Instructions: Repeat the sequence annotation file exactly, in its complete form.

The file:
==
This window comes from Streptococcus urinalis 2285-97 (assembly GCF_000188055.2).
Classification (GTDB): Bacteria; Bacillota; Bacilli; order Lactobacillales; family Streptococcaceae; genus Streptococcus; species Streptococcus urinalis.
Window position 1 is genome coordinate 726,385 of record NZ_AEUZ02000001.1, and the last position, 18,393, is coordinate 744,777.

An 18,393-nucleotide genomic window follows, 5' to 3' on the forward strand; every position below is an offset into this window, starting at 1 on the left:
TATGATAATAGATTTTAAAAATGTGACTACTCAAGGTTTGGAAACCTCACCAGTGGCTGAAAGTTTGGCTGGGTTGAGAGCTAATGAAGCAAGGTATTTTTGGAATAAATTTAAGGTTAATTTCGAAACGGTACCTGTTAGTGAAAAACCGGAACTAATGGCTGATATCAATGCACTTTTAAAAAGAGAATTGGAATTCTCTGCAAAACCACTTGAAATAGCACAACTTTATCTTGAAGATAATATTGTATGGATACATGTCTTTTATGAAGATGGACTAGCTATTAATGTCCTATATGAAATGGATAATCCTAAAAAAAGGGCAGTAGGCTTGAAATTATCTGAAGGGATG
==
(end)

This window comes from Streptococcus urinalis 2285-97 (assembly GCF_000188055.2).
Classification (GTDB): Bacteria; Bacillota; Bacilli; order Lactobacillales; family Streptococcaceae; genus Streptococcus; species Streptococcus urinalis.
Window position 1 is genome coordinate 726,385 of record NZ_AEUZ02000001.1, and the last position, 18,393, is coordinate 744,777.

An 18,393-nucleotide genomic window follows, 5' to 3' on the forward strand; every position below is an offset into this window, starting at 1 on the left:
TATGATAATAGATTTTAAAAATGTGACTACTCAAGGTTTGGAAACCTCACCAGTGGCTGAAAGTTTGGCTGGGTTGAGAGCTAATGAAGCAAGGTATTTTTGGAATAAATTTAAGGTTAATTTCGAAACGGTACCTGTTAGTGAAAAACCGGAACTAATGGCTGATATCAATGCACTTTTAAAAAGAGAATTGGAATTCTCTGCAAAACCACTTGAAATAGCACAACTTTATCTTGAAGATAATATTGTATGGATACATGTCTTTTATGAAGATGGACTAGCTATTAATGTCCTATATGAAATGGATAATCCTAAAAAAAGGGCAGTAGGCTTGAAATTATCTGAAGGGATG